Friday, January 03, 2020

Is critical psychiatry a "warped political ideology"?

Paul Morrison @PaulMor64695904 tweets praise for a blog post about antidepressants by George Dawson (who I have mentioned previously eg. see post). He suggests the blog counters the "warped political ideology of anti-psychiatry extremists". I'm not sure what is meant by his claim. I've said before (eg. see previous post) that psychiatrists often label views with which they do not agree as 'anti-psychiatry'.

Dawson regards what he calls the "war on antidepressants" as "really a war on psychiatry".  He doesn't seem to be able to appreciate the institutional corruption of modern psychiatry (see eg. previous post) and even seems to suggest that psychiatrists' conflicts of interest with pharmaceutical companies do not matter (see eg. another previous post). I'm not sure who he's blaming for the widespread belief in the chemical imbalance theory of depression (see previous post). He doesn't seem to be able to accept that the evidence for the effectiveness of antidepressants is still open to question (see previous post); nor that the placebo amplification hypothesis could be valid (see another previous post). In fact he seems to think that the placebo amplification hypothesis is that antidepressants work by side effects, which is a misunderstanding of the theory. He needs to gain more understanding of the position of critical psychiatry (see previous post).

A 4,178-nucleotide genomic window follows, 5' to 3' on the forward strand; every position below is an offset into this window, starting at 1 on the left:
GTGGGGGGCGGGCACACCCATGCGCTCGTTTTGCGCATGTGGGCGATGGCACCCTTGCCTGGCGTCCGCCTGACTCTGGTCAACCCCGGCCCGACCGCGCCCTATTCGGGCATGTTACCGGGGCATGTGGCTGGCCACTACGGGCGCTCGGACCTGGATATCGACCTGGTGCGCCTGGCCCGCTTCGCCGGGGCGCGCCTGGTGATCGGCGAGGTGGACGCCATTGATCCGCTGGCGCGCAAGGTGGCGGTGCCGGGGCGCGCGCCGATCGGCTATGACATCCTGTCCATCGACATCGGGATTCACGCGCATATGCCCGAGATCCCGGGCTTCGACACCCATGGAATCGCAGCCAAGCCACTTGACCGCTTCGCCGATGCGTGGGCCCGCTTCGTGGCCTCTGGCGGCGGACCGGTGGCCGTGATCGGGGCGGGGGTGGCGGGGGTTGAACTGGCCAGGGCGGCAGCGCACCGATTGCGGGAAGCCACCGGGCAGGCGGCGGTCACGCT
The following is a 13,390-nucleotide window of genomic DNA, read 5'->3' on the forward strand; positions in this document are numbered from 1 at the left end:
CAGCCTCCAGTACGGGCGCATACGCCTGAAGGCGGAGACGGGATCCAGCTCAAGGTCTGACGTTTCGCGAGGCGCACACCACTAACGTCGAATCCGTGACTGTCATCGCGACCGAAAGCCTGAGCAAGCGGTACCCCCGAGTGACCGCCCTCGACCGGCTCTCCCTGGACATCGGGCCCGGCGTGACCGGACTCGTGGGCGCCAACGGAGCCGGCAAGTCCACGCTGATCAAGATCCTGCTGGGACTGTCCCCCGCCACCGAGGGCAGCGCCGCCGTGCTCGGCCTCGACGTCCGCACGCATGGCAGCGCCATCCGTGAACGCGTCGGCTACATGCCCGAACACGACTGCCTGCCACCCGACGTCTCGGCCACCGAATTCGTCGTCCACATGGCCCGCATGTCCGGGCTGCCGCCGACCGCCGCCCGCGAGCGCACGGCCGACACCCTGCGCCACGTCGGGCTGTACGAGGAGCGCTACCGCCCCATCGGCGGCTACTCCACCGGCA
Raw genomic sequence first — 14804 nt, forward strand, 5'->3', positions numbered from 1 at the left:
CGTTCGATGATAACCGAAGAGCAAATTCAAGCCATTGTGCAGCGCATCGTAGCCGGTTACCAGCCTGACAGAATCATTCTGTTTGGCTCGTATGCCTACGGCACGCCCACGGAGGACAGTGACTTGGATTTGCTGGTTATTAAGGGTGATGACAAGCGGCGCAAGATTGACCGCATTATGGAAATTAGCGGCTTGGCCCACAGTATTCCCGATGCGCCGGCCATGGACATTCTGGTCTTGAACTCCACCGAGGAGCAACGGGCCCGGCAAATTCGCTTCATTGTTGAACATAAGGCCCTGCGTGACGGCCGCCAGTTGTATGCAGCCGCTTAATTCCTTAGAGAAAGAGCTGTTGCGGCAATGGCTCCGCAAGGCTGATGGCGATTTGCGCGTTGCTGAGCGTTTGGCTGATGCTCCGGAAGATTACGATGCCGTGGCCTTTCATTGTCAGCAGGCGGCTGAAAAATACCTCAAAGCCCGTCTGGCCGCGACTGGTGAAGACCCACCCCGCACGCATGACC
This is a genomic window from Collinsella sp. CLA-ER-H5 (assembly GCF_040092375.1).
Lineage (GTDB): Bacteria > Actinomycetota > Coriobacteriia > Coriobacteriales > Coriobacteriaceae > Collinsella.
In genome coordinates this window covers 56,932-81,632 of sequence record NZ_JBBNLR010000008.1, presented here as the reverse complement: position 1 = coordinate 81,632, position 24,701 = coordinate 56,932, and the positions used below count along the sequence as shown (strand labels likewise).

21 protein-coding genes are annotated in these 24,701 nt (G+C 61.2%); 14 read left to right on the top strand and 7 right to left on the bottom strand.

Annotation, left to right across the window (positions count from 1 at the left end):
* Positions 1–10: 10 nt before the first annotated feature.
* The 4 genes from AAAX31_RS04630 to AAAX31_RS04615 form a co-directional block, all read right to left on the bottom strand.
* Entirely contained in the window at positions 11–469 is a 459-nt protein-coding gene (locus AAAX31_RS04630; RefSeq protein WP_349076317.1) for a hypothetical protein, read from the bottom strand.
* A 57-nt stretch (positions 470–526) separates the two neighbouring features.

I agree antidepressants are not "tools of the devil" but let's stick to the scientific arguments rather than  stigmatise so-called warped ideology.

1 comment:

James O'Brien, M.D. said...

I don't get his military language and the circle the wagons mentality. I've tried discussing it with him, but he resorts to Dr. Pies' "it's antipsychiatry" blather, which is a shame since he's a lot brighter than the APA's version of Karl Rove. The projection, blaming, denial and conspiracy mongering are right out of the Scientology playbook ironically. The statement that psychiatry ever promoted chemical imbalance are ridiculous and easily disproven with quotes from former APA Presidents. Psychiatry isn't a science if it can't be self-correcting and admit mistakes.